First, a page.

When I met my girlfriend she was reading this book under the auspice of “re-reading a classic she loved as a kid.” If I hadn’t been at the tale end of a Masters degree at the time I would have immediately picked it up and read it. I love homework. A few months later we were apart for a bit and when I asked her to recommend me some books, she picked a lot of somewhat older books with spitfire protagonist women and I dived in. This book got put by the wayside. In addition, a friend of mine whose sour-ass opinions on everything I also admire and respect also spoke admiringly about this book. Born and raised in Brooklyn by way of Puerto Rico, I took it as high praise.
So, some 3 years later I finally picked it up again.
Having seen the movie that came out in the ’40s and not really understanding the different between print and film of that era, I assumed that this would be a sentimental classic full of spritely characters, maybe some precociousness, etc etc etc.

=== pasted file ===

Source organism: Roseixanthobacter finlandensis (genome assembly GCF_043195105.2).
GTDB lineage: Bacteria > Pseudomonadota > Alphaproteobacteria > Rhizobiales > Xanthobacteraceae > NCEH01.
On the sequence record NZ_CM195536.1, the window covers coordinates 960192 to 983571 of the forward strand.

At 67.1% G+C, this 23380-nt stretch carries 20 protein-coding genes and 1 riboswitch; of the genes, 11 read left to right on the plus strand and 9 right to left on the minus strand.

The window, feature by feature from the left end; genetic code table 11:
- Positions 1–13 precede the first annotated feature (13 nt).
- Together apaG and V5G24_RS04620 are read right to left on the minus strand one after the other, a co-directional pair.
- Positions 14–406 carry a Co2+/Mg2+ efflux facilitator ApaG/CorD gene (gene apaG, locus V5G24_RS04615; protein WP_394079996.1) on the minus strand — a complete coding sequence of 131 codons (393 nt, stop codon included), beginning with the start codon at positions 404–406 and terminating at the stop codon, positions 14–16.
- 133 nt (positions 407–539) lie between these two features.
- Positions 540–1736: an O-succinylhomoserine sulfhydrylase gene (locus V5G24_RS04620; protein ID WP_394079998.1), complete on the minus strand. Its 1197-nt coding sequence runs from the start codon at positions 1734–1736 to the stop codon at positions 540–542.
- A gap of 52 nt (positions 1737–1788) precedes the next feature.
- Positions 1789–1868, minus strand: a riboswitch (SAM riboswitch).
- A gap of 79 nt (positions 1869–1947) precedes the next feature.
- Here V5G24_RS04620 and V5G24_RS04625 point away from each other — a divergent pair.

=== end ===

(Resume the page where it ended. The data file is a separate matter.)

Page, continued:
But holy crap! Gambling! Hookers! Corrupt politicians! Hoodlums! Sex! And more!
This book is awesome. So so so awesome. If you have a book group coming up and not sure what you should read and want something that feels a little dirty because it’s ahead of its time. This. If you’re looking for something that is funny and heartfelt and full of pathos. This. If you want something that speaks to corruption and ineptness and evil that lurks in the hearts of the American Dream and the American spirit. This.
This book has everything. And because it’s told from (mostly) the perspective of a child, the innocence of the character allows for a calculated incisiveness that wouldn’t otherwise happen. And because you care about that child, you really feel for the struggles she goes through.
It’s nice and long too, if you’re into that kind of thing.
It’s a truly rewarding book that really gets at iniquity and inequity. It doesn’t gloss over the issues of America. It’s beautifully written and scathing all at the same time.
The only other book I can even begin to compare it to, and which you should absolutely drop everything to read, is Ann Petry’s The Street, which also brilliant captures the messed upness of our world.